Baron Napier of Magdala, in Caryngton in the County Palatine of Chester, is a title in the Peerage of the United Kingdom. It was created in 1868 for the military commander Sir Robert Napier, in recognition of his part in the 1868 Expedition to Abyssinia when the town of Magdala was captured. Napier was later Commander-in-Chief in India and Governor of Gibraltar and was made a Field Marshal in 1882. He was succeeded by his eldest son, the second Baron. He served as Aide-de-Camp to his father. On his death the title passed to his younger brother, the third Baron. He was a Colonel in the British Army. He was succeeded by his half-brother, the fourth Baron. He worked for the Indian State Railways. His son, the fifth Baron, was a Brigadier in the Royal Engineers. As of 2010 the title is held by the latter's son, the sixth Baron, who succeeded in 1987.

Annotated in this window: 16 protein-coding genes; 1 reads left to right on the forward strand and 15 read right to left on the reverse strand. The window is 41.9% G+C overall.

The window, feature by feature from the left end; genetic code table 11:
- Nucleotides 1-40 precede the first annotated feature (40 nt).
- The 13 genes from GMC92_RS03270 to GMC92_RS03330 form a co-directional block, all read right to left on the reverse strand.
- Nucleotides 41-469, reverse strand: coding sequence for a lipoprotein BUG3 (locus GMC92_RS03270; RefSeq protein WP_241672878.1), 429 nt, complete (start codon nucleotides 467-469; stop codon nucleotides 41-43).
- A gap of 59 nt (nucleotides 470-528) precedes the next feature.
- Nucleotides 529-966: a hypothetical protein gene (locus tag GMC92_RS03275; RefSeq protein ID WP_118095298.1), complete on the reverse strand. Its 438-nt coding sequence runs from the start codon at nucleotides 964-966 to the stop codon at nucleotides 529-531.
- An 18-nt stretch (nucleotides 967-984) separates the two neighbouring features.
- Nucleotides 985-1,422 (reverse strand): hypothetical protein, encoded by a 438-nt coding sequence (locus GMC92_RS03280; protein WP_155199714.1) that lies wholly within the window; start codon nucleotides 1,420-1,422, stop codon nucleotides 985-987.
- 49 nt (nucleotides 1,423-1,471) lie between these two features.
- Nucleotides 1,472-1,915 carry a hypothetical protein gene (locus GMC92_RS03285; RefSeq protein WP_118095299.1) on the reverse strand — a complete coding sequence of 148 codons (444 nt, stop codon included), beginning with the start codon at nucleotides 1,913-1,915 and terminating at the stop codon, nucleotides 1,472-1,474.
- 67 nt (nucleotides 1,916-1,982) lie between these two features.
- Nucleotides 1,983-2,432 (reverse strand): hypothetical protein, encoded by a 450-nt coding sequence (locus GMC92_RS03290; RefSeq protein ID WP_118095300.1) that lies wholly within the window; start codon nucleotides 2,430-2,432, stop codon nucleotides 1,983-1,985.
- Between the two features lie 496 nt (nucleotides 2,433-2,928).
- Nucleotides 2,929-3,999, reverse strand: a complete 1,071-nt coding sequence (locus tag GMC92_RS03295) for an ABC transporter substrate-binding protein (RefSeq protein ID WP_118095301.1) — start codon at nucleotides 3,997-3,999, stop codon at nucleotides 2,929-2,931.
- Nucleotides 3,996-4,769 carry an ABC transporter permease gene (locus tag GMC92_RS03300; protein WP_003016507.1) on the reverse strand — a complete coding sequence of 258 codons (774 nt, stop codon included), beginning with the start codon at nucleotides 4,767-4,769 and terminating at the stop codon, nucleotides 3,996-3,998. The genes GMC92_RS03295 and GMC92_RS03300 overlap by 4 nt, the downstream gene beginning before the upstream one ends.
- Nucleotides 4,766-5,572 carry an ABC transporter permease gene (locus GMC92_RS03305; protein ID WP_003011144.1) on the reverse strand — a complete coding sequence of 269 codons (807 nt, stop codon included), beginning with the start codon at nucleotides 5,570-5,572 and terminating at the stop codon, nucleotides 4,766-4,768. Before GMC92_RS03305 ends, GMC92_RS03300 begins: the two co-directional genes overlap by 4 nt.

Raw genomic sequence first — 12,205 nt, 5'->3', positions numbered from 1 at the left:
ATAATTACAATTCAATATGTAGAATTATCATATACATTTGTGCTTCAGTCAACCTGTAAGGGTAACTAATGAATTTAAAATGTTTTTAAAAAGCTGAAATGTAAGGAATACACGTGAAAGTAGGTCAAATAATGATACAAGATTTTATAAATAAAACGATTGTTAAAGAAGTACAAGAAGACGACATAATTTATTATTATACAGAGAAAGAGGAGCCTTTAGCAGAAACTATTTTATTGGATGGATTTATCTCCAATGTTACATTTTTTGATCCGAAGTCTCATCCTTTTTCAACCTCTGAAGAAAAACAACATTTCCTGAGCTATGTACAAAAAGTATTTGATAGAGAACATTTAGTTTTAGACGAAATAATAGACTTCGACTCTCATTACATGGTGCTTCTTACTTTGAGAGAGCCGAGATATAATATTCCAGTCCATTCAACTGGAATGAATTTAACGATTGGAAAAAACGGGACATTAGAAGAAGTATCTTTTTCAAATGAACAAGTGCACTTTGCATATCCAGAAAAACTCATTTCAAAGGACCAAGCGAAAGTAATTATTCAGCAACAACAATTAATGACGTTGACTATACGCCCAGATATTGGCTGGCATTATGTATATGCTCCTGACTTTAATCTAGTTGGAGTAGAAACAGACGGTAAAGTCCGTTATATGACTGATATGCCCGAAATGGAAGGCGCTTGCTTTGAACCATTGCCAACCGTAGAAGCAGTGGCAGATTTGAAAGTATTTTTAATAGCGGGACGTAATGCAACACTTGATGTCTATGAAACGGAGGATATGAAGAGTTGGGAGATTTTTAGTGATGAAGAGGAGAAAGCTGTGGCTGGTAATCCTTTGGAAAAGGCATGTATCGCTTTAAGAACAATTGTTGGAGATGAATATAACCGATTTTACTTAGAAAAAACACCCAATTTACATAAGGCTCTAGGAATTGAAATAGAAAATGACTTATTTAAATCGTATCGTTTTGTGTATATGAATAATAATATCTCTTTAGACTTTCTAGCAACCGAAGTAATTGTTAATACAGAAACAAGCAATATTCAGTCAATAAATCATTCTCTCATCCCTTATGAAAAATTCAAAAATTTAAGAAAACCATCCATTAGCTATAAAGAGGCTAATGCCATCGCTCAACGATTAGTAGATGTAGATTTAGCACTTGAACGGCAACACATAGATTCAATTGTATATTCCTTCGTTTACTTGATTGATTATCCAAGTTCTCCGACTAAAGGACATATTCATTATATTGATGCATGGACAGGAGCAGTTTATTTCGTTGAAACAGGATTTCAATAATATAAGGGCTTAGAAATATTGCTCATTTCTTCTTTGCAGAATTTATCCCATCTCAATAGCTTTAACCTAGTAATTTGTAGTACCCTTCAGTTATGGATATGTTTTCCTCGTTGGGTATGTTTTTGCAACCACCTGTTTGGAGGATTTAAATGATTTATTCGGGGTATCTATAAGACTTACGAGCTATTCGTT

The Hon. Sir Albert Napier, youngest son of the first Baron, was Clerk of the Crown in Chancery and Permanent Secretary to the Lord Chancellor's Office between 1944 and 1954.
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